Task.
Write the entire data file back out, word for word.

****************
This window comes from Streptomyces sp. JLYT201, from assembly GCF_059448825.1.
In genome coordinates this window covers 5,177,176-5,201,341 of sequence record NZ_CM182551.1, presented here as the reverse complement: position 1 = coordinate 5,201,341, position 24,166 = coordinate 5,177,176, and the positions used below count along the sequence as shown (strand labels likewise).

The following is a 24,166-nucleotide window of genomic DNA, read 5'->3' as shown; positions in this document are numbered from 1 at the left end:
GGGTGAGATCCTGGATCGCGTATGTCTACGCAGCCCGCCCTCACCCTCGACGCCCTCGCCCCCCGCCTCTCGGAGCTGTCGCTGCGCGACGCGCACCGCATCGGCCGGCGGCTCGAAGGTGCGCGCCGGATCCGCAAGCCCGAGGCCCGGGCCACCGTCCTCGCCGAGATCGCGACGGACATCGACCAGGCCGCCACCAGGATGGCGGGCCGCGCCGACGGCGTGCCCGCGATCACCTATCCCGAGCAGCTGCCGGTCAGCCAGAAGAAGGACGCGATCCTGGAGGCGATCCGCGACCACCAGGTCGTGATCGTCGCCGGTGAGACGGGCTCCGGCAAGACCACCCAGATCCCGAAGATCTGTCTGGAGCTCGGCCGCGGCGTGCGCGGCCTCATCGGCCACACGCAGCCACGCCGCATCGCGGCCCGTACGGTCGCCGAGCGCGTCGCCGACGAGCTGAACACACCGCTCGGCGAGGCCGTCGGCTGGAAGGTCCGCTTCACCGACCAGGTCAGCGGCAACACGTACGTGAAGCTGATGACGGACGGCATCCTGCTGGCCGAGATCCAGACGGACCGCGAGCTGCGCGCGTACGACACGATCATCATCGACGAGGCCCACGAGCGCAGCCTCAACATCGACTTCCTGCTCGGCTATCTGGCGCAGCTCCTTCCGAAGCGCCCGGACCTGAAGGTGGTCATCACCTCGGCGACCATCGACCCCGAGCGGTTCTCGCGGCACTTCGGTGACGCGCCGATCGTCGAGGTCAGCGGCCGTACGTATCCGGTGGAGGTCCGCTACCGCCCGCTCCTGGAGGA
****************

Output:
This window comes from Streptomyces sp. JLYT201, from assembly GCF_059448825.1.
In genome coordinates this window covers 5,177,176-5,201,341 of sequence record NZ_CM182551.1, presented here as the reverse complement: position 1 = coordinate 5,201,341, position 24,166 = coordinate 5,177,176, and the positions used below count along the sequence as shown (strand labels likewise).

The following is a 24,166-nucleotide window of genomic DNA, read 5'->3' as shown; positions in this document are numbered from 1 at the left end:
GGGTGAGATCCTGGATCGCGTATGTCTACGCAGCCCGCCCTCACCCTCGACGCCCTCGCCCCCCGCCTCTCGGAGCTGTCGCTGCGCGACGCGCACCGCATCGGCCGGCGGCTCGAAGGTGCGCGCCGGATCCGCAAGCCCGAGGCCCGGGCCACCGTCCTCGCCGAGATCGCGACGGACATCGACCAGGCCGCCACCAGGATGGCGGGCCGCGCCGACGGCGTGCCCGCGATCACCTATCCCGAGCAGCTGCCGGTCAGCCAGAAGAAGGACGCGATCCTGGAGGCGATCCGCGACCACCAGGTCGTGATCGTCGCCGGTGAGACGGGCTCCGGCAAGACCACCCAGATCCCGAAGATCTGTCTGGAGCTCGGCCGCGGCGTGCGCGGCCTCATCGGCCACACGCAGCCACGCCGCATCGCGGCCCGTACGGTCGCCGAGCGCGTCGCCGACGAGCTGAACACACCGCTCGGCGAGGCCGTCGGCTGGAAGGTCCGCTTCACCGACCAGGTCAGCGGCAACACGTACGTGAAGCTGATGACGGACGGCATCCTGCTGGCCGAGATCCAGACGGACCGCGAGCTGCGCGCGTACGACACGATCATCATCGACGAGGCCCACGAGCGCAGCCTCAACATCGACTTCCTGCTCGGCTATCTGGCGCAGCTCCTTCCGAAGCGCCCGGACCTGAAGGTGGTCATCACCTCGGCGACCATCGACCCCGAGCGGTTCTCGCGGCACTTCGGTGACGCGCCGATCGTCGAGGTCAGCGGCCGTACGTATCCGGTGGAGGTCCGCTACCGCCCGCTCCTGGAGGA